Film ID:
YFA 5667



Visitor Tabs


Travel film covering the Adriatic coastline between Venice in Italy and Dubrovnik in former Yugoslavia, now Croatia.

Title – South to Ragusa

Title – Produced by J Eric Hall

The film begins with an illustrated map of Venice, showing the city’s key landmarks and waterways, followed by film taken from on board a moving boat on one of the canals. A bride and groom in their wedding finery pass by on a gondola with an enormous bunch of flowers behind the seats. The boat passes under various bridges, on one of which a sign advertises the 30th Venice Biennale art festival.

A display of Murano glass is followed by the view from the campanile over the Piazza San Marco, which is bustling with pedestrians and pigeons. Mrs Hall, the filmmaker’s wife, holds out her hand to feed the birds. At the end of the square is the opulent St Mark’s Basilica. From the top of a tall tower, people can be seen on other rooftops and entering the city’s historical buildings. The bright blue waters of the Adriatic Sea sparkle in the sunshine.

Away from the city, Mrs Hall eats a picnic from the boot of a car. Piles of logs lie by the water’s edge, with mountains in the background. An illustrated map shows the area of the Dalmatian coastline between Gospić and Split, with a pen indicating the location of Zadar.

Entrance to the town of Zadar is through an arched gateway, with the 9th century Church of St Donatus in the centre of the old town. From a high mountain path, the woman looks out over the Adriatic, and a local woman leads two donkeys, one of which is ridden by an old man.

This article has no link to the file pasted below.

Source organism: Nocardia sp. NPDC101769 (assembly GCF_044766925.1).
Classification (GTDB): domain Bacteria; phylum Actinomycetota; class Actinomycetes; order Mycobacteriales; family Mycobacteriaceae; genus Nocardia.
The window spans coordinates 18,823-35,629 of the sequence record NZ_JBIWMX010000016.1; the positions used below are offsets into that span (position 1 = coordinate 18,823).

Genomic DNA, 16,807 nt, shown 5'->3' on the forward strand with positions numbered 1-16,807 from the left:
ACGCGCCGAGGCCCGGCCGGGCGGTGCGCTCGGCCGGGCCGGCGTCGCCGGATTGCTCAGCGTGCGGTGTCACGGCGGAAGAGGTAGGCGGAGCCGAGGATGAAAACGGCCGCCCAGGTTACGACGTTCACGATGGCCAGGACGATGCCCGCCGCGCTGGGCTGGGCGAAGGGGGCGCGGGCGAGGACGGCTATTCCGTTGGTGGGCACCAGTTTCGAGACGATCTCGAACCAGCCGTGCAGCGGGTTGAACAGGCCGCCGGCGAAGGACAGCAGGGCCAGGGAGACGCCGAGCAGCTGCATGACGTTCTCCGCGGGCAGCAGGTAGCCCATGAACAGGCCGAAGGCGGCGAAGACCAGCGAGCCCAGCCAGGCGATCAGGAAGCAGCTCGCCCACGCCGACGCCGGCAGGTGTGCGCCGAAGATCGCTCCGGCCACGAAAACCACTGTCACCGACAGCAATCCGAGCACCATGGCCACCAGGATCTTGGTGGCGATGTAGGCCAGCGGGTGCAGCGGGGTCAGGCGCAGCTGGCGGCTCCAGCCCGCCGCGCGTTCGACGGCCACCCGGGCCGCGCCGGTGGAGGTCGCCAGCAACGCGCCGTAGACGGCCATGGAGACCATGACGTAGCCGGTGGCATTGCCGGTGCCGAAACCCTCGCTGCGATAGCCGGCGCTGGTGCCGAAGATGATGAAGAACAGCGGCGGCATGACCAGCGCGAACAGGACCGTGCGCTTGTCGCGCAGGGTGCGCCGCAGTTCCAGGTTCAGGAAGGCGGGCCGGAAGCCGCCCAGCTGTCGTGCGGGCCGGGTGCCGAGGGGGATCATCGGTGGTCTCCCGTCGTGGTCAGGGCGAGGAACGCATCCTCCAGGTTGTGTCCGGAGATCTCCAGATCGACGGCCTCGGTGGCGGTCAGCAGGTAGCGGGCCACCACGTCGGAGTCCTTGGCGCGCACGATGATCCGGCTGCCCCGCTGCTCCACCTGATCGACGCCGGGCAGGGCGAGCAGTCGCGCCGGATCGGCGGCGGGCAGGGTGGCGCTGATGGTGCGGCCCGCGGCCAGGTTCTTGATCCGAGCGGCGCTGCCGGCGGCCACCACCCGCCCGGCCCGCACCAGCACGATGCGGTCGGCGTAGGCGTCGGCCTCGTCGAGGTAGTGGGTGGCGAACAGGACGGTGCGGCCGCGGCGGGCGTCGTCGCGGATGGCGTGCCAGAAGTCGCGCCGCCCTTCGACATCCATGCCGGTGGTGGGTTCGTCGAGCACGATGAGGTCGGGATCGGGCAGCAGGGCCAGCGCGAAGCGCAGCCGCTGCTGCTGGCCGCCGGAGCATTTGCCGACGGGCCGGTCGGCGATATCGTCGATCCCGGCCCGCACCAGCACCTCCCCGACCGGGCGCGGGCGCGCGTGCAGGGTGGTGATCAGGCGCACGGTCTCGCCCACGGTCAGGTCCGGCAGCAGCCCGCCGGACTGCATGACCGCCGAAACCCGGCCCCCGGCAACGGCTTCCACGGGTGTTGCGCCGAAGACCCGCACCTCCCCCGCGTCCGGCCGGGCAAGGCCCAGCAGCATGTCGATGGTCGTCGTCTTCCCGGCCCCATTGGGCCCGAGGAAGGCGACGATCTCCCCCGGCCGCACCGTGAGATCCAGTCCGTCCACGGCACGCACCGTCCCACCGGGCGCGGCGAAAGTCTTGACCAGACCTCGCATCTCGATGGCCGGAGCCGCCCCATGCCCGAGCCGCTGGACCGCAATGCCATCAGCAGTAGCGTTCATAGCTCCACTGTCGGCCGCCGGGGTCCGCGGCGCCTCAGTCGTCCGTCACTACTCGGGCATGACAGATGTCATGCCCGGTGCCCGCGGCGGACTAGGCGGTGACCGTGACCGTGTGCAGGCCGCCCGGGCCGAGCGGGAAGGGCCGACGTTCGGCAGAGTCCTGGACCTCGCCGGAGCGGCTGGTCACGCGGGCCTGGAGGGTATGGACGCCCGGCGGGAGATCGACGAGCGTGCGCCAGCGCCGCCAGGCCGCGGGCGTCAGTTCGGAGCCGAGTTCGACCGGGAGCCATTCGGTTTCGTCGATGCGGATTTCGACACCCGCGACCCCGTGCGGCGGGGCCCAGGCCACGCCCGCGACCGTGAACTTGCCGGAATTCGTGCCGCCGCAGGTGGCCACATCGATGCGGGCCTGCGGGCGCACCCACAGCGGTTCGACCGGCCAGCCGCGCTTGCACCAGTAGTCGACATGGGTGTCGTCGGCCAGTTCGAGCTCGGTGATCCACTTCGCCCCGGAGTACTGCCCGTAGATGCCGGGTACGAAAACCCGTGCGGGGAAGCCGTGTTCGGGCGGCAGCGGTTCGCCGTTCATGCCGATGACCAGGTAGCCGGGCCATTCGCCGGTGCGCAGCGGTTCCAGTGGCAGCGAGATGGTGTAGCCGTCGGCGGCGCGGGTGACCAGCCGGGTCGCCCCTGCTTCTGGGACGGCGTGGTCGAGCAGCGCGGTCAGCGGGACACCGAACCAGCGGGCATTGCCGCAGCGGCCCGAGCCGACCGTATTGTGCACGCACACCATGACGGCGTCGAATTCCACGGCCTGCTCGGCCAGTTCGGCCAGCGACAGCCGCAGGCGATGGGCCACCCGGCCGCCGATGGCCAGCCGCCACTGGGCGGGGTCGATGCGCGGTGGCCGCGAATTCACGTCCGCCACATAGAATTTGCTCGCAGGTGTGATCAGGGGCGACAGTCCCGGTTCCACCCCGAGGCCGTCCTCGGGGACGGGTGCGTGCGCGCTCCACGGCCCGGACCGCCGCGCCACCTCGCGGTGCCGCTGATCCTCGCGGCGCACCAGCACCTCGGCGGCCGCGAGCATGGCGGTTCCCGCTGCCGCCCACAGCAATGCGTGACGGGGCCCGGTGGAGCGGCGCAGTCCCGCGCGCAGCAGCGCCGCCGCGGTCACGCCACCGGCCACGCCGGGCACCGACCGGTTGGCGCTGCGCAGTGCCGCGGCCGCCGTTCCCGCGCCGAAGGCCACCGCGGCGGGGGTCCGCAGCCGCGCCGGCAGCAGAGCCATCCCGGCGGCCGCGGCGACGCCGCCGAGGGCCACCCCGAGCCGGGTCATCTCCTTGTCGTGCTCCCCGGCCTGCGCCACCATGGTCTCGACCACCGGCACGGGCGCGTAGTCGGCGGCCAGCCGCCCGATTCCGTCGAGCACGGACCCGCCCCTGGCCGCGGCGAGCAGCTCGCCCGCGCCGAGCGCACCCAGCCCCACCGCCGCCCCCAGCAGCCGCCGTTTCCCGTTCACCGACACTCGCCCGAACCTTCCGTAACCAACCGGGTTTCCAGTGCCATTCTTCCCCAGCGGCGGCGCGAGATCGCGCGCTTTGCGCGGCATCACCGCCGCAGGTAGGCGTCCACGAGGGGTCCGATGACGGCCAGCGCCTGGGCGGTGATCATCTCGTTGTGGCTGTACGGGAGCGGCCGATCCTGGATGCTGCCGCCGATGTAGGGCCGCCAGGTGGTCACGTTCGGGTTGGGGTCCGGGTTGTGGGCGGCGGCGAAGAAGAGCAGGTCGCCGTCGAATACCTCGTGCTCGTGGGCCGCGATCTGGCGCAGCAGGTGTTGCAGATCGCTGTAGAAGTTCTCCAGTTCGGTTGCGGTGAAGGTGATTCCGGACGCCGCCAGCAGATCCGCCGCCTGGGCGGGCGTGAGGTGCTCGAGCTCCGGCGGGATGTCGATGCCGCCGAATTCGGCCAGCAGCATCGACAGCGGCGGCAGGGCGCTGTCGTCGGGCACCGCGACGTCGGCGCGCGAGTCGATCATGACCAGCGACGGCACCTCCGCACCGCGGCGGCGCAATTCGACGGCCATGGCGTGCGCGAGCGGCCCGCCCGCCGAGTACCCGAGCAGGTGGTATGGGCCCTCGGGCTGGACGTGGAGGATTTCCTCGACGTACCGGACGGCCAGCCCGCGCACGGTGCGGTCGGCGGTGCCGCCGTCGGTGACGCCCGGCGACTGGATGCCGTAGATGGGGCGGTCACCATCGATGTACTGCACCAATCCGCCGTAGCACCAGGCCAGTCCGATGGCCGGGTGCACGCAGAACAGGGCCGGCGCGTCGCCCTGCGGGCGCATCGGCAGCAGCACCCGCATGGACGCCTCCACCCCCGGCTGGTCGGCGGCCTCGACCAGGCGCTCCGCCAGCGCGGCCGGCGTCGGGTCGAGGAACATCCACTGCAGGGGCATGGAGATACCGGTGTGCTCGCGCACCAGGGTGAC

The pen indicates Split on the map. A vibrant square is filled with shrubs and palm trees, with boats moored in the water along one side. A white steam ship with a red star logo puffs out smoke.

The Roman ruin of the Diocletian’s Palace, with its various colonnades and arches, is surrounded by inhabited buildings, and the commentary notes that 3,500 people live within the palace’s confines. The enormous statue of Bishop Gregory Nin by Ivan Meštrović looms nearby, and the woman places her hand on the figure’s toe to indicate its vast scale.

At Makarska, 60km down the coast, people stroll around the quayside. The woman stands with a local woman who holds some knitting and gestures for her to demonstrate, which she does. Two younger women spin wool by hand using a simple portable spindle, walking along a dust road as they spin.

The pen indicates Dubrovnik, known in Italian as Ragusa, on the map. In the town, a yellow tram takes passengers up a hill lined with palm trees. Like in Venice, the central square is covered with pigeons. The large white buildings along the Stradun, or main street, offer shade from the bright sun, and visitors also take a look down more modest side streets. From the top of a flight of stone steps, Mrs Hall looks down into a busy market square with fresh fruit and vegetables, as well as goods such as decorative carpets, for sale.

Further ornate buildings are shown, followed by a fortress with a round tower and iron grills over the windows. Rowing boats bob in the harbour and people mill around the quayside. From a distance, a tower with a cross atop it can be seen. The film ends at a sandy white beach by sparkling blue water, with people swimming and rowing boats.

Title – The End